In a series of experiments this year, units from 2nd Marine Division will be silencing every element of an infantry battalion -- from M4 rifles to .50 caliber machine guns. ...
"What we've found so far is it revolutionizes the way we fight," [Marine Major General] Love told Military.com. "It used to be a squad would be dispersed out over maybe 100 yards, so the squad leader couldn't really communicate with the members at the far end because of all the noise of the weapons. Now they can actually just communicate, and be able to command and control and effectively direct those fires."
As someone who's limited military experience (non-war) has left me with a bit of near-trivial hearing loss in my left ear from firing a rifle, that's good on that level, too.
Still, I suspect Inspector Hammer would disapprove:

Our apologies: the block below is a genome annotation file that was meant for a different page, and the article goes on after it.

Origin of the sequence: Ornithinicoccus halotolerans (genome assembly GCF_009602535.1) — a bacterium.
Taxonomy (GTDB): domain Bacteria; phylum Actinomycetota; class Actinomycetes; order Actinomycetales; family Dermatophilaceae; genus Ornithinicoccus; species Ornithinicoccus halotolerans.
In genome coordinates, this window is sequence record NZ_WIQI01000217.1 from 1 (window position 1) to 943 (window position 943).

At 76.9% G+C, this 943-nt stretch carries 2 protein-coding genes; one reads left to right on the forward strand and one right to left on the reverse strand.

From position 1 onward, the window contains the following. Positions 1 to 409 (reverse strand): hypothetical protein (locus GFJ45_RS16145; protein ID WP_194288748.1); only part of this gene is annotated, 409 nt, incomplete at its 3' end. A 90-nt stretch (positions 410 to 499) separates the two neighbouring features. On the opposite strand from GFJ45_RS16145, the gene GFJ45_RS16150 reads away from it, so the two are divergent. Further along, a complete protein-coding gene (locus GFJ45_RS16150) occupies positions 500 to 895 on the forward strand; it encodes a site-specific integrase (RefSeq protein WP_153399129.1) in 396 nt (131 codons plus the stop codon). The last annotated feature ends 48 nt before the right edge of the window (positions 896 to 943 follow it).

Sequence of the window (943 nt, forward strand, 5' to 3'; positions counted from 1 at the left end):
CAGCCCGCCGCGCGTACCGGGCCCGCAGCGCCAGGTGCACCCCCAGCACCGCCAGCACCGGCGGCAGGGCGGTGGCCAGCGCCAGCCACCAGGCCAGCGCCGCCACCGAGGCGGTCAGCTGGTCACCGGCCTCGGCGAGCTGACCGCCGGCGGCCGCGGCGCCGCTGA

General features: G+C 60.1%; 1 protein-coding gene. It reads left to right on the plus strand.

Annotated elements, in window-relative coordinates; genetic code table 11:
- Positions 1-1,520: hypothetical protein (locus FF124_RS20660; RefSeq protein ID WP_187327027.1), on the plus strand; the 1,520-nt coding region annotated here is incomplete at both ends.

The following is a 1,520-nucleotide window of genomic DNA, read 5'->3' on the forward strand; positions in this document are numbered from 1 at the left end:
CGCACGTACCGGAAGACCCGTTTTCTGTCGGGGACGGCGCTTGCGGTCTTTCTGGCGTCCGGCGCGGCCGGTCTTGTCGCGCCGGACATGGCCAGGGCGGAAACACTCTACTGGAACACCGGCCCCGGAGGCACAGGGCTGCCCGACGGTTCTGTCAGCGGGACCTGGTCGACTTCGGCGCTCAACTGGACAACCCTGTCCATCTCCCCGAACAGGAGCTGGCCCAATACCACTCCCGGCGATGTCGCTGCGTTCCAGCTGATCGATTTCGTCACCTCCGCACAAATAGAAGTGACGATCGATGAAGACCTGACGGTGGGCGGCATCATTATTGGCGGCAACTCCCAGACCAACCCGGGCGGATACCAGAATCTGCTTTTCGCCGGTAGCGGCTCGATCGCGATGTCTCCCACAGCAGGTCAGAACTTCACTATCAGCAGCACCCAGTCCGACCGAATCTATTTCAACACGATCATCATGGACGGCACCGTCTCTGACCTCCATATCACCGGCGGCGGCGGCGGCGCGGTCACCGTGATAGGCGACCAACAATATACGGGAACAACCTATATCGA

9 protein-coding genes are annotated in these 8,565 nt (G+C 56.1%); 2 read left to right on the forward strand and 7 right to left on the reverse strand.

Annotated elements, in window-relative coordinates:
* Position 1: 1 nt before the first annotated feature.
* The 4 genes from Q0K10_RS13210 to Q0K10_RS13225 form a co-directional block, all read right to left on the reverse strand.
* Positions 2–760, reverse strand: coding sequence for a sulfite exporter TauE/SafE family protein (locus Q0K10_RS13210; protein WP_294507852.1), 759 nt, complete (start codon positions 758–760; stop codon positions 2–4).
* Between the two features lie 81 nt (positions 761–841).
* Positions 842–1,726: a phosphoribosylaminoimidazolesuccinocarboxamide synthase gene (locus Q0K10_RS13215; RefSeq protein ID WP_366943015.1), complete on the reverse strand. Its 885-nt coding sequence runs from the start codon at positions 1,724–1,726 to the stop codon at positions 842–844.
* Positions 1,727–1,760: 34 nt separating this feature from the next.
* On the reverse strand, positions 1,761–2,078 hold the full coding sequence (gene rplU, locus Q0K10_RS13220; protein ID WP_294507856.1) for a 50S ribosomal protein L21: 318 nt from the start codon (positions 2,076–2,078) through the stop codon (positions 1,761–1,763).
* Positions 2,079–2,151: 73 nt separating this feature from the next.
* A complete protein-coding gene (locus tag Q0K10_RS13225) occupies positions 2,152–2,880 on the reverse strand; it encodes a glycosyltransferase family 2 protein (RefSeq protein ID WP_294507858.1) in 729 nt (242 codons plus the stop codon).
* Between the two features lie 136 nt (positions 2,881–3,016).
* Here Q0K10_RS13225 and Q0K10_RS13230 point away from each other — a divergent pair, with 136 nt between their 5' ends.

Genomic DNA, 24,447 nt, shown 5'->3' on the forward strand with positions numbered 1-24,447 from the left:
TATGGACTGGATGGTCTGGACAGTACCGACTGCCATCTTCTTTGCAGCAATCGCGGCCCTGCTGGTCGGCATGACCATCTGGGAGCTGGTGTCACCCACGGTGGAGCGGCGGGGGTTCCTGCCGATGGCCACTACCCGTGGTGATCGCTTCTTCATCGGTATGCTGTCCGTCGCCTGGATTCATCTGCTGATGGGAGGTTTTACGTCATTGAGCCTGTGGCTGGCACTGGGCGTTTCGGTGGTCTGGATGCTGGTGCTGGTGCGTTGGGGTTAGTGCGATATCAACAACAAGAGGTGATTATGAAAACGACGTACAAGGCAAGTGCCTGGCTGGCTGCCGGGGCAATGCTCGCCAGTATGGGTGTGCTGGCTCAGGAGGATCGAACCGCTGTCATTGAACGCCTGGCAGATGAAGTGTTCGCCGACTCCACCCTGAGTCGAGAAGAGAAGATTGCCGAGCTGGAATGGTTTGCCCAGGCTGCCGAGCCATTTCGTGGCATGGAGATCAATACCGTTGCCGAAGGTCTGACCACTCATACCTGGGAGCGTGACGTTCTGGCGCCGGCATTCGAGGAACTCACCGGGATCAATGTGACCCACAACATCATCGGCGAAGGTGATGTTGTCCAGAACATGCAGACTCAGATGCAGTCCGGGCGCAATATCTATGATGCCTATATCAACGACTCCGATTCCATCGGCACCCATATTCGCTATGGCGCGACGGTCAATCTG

While it is interesting that the lower sound levels allow better command and control at the squad level, doesn't fully exploiting this noise reduction require the cooperation of an equally quiet enemy and supporting big rounds that are just as quiet?
But even the big rounds aren't producing as much noise because precision reduces the number of big, loud bangs, as the Strategypage link in this post indicates.
Perhaps Nitrowhisperin is nearing perfection.
UPDATE: One advantage even without Nitrowhisperein or the suppression of noise from the large caliber weapons is that reducing the noise signature makes it more difficult for the enemy to tell where firing is coming from. I didn't think that would make much of a difference, but it does and the troops seem to like this. The cost is about a million dollars per battalion.